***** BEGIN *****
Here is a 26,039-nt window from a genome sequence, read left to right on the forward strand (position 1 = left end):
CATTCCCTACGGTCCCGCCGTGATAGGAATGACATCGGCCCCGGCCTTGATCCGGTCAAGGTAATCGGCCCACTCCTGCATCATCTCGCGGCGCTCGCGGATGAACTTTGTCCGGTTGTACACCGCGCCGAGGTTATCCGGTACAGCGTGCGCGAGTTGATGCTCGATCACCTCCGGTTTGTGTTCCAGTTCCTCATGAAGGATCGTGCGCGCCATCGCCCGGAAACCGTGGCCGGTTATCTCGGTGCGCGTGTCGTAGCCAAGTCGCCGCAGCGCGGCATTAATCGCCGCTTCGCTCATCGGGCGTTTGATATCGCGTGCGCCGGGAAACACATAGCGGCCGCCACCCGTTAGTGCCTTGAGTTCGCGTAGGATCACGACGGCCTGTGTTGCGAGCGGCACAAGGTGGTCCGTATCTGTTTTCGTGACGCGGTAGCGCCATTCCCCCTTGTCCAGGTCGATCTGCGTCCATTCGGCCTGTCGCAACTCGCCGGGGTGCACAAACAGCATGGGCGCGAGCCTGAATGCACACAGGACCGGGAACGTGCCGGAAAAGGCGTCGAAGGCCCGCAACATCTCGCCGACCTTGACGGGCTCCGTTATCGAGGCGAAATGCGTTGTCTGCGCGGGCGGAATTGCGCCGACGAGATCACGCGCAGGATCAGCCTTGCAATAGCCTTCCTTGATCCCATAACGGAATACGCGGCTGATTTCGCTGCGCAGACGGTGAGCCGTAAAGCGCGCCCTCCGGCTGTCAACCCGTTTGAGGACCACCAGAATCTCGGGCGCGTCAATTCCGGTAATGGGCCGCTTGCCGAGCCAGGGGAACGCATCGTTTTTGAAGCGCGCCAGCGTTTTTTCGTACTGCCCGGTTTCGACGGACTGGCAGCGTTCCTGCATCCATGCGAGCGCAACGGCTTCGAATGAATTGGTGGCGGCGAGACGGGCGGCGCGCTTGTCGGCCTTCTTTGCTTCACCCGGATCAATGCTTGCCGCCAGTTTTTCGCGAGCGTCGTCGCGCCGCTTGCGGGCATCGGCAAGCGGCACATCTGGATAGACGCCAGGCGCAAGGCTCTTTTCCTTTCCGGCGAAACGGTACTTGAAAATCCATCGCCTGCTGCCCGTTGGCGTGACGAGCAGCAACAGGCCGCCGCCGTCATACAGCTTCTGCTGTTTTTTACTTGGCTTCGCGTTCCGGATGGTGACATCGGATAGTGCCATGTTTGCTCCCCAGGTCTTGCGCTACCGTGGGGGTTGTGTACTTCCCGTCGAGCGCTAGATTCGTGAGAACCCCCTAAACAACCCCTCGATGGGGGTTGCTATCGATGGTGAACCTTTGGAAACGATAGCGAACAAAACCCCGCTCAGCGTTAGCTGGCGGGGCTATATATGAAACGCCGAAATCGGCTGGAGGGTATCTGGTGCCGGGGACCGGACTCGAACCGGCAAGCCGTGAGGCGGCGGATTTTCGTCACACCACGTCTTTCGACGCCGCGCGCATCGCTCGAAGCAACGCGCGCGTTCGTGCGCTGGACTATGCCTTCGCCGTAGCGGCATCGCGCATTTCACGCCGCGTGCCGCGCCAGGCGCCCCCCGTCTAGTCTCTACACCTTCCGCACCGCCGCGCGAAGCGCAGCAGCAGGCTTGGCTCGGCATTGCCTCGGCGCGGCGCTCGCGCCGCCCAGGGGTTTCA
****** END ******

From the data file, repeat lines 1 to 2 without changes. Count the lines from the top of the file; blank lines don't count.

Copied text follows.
Here is a 26,039-nt window from a genome sequence, read left to right on the forward strand (position 1 = left end):
CATTCCCTACGGTCCCGCCGTGATAGGAATGACATCGGCCCCGGCCTTGATCCGGTCAAGGTAATCGGCCCACTCCTGCATCATCTCGCGGCGCTCGCGGATGAACTTTGTCCGGTTGTACACCGCGCCGAGGTTATCCGGTACAGCGTGCGCGAGTTGATGCTCGATCACCTCCGGTTTGTGTTCCAGTTCCTCATGAAGGATCGTGCGCGCCATCGCCCGGAAACCGTGGCCGGTTATCTCGGTGCGCGTGTCGTAGCCAAGTCGCCGCAGCGCGGCATTAATCGCCGCTTCGCTCATCGGGCGTTTGATATCGCGTGCGCCGGGAAACACATAGCGGCCGCCACCCGTTAGTGCCTTGAGTTCGCGTAGGATCACGACGGCCTGTGTTGCGAGCGGCACAAGGTGGTCCGTATCTGTTTTCGTGACGCGGTAGCGCCATTCCCCCTTGTCCAGGTCGATCTGCGTCCATTCGGCCTGTCGCAACTCGCCGGGGTGCACAAACAGCATGGGCGCGAGCCTGAATGCACACAGGACCGGGAACGTGCCGGAAAAGGCGTCGAAGGCCCGCAACATCTCGCCGACCTTGACGGGCTCCGTTATCGAGGCGAAATGCGTTGTCTGCGCGGGCGGAATTGCGCCGACGAGATCACGCGCAGGATCAGCCTTGCAATAGCCTTCCTTGATCCCATAACGGAATACGCGGCTGATTTCGCTGCGCAGACGGTGAGCCGTAAAGCGCGCCCTCCGGCTGTCAACCCGTTTGAGGACCACCAGAATCTCGGGCGCGTCAATTCCGGTAATGGGCCGCTTGCCGAGCCAGGGGAACGCATCGTTTTTGAAGCGCGCCAGCGTTTTTTCGTACTGCCCGGTTTCGACGGACTGGCAGCGTTCCTGCATCCATGCGAGCGCAACGGCTTCGAATGAATTGGTGGCGGCGAGACGGGCGGCGCGCTTGTCGGCCTTCTTTGCTTCACCCGGATCAATGCTTGCCGCCAGTTTTTCGCGAGCGTCGTCGCGCCGCTTGCGGGCATCGGCAAGCGGCACATCTGGATAGACGCCAGGCGCAAGGCTCTTTTCCTTTCCGGCGAAACGGTACTTGAAAATCCATCGCCTGCTGCCCGTTGGCGTGACGAGCAGCAACAGGCCGCCGCCGTCATACAGCTTCTGCTGTTTTTTACTTGGCTTCGCGTTCCGGATGGTGACATCGGATAGTGCCATGTTTGCTCCCCAGGTCTTGCGCTACCGTGGGGGTTGTGTACTTCCCGTCGAGCGCTAGATTCGTGAGAACCCCCTAAACAACCCCTCGATGGGGGTTGCTATCGATGGTGAACCTTTGGAAACGATAGCGAACAAAACCCCGCTCAGCGTTAGCTGGCGGGGCTATATATGAAACGCCGAAATCGGCTGGAGGGTATCTGGTGCCGGGGACCGGACTCGAACCGGCAAGCCGTGAGGCGGCGGATTTTCGTCACACCACGTCTTTCGACGCCGCGCGCATCGCTCGAAGCAACGCGCGCGTTCGTGCGCTGGACTATGCCTTCGCCGTAGCGGCATCGCGCATTTCACGCCGCGTGCCGCGCCAGGCGCCCCCCGTCTAGTCTCTACACCTTCCGCACCGCCGCGCGAAGCGCAGCAGCAGGCTTGGCTCGGCATTGCCTCGGCGCGGCGCTCGCGCCGCCCAGGGGTTTCA